The Olympics and Japanese national identity : multi-layered otherness in Tokyo 2016 and 2020 / Taku Tamaki

Tamaki, Taku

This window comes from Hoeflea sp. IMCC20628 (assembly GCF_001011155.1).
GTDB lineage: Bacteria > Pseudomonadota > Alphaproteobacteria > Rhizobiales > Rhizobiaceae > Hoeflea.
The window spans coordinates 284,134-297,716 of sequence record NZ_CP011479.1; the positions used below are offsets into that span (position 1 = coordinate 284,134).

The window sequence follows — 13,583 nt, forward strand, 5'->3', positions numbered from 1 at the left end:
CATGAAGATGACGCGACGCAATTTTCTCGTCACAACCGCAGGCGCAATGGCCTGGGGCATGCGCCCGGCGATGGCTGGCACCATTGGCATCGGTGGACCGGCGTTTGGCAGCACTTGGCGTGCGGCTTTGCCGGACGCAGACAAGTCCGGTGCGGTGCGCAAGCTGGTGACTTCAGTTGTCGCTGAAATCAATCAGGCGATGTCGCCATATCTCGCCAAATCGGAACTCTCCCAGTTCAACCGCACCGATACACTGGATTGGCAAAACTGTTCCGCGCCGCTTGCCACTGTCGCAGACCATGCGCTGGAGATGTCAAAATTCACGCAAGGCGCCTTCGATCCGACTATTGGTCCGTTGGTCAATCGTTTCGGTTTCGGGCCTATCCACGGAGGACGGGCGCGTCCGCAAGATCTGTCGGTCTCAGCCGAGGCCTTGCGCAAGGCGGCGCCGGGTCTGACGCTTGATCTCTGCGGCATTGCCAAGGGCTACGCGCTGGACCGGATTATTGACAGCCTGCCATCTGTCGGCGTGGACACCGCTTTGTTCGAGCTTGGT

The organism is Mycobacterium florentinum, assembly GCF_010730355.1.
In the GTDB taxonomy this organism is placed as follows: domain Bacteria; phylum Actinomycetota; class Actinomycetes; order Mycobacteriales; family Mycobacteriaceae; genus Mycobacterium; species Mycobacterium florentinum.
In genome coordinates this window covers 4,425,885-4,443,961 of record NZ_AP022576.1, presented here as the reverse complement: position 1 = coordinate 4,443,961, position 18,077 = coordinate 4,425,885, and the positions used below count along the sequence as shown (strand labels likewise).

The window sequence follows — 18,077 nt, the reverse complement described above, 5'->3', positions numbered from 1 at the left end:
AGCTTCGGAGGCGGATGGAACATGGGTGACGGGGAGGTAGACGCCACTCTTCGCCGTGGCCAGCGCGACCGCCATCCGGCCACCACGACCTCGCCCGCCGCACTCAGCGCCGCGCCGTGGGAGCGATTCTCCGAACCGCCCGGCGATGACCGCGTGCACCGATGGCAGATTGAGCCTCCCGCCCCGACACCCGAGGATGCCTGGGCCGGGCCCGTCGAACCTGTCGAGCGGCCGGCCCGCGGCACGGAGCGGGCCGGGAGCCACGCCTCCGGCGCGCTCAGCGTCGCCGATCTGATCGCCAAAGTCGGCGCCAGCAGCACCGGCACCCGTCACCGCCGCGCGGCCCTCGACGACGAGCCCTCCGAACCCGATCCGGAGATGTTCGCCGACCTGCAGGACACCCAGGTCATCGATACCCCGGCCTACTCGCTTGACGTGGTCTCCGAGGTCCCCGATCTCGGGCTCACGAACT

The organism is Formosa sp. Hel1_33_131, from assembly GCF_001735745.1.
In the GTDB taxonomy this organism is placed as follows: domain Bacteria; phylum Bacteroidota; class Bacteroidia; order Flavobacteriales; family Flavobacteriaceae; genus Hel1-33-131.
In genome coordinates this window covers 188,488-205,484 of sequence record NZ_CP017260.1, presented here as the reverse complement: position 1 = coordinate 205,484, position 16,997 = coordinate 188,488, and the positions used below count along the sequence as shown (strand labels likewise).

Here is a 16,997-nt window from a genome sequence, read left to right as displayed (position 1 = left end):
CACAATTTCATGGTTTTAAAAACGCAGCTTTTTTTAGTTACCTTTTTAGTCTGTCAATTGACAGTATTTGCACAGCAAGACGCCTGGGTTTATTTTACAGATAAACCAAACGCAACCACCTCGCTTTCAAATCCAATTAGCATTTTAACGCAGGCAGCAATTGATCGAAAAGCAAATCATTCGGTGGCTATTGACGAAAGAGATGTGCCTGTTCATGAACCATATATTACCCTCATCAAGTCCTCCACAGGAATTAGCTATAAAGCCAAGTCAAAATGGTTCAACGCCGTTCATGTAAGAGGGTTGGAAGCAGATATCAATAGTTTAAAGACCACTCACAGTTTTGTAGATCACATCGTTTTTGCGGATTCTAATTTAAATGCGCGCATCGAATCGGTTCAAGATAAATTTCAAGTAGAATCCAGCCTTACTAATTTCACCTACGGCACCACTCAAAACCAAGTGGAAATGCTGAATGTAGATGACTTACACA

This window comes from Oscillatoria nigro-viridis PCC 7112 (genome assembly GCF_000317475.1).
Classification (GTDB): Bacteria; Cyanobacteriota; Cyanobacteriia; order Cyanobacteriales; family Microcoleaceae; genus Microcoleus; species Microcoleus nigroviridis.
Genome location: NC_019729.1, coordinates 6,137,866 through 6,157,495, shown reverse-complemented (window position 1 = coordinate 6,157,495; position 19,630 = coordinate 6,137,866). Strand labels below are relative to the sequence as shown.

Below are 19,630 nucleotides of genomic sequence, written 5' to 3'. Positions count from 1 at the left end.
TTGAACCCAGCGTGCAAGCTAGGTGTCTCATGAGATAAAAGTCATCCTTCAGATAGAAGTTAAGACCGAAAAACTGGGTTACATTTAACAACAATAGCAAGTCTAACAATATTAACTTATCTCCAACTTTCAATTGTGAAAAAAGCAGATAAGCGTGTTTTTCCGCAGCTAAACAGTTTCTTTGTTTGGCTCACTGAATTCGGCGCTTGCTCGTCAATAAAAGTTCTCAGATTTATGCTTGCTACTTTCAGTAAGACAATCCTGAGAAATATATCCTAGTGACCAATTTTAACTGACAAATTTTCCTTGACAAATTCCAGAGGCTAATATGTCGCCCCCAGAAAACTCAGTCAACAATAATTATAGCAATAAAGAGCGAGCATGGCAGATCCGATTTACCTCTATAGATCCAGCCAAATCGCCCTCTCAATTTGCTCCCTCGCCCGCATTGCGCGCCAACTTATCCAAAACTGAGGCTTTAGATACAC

How are Japanese identity narratives constructed in the Tokyo 2016 campaign and the Tokyo 2020 bid and organisation? The earlier narratives of Tokyo 1940 and 1964 bids entailed invoking Western Otherness to emphasise Japan’s Asian affinity while simultaneously emphasising Japan’s un-Asian characteristics, effectively employing dual Otherness to tell the story of Japanese Self. Tokyo’s position as a global city today means that Japanese Self is now constituted through multiple Otherness involving the West, Asia, as well as the primacy of Tokyo in opposition to the relative neglect of the periphery, constructing a more complex story of Otherness. There are concerns Tokyo is hoarding infrastructure investment ahead of Tokyo 2020, just as the regions affected by the March 2011 disasters require capital infusion, fuelling a sense of Tokyo versus the rest. Hence, on top of the residual dual Otherness that can still be witnessed, Tokyo 2020 grafts another layer of Otherness, this time at the domestic level. In this article, the author explores identity narratives by policy elites and opinion leaders to show the complex nature of multi-layered Otherness in the Tokyo 2016 and 2020 bidding and organisation.


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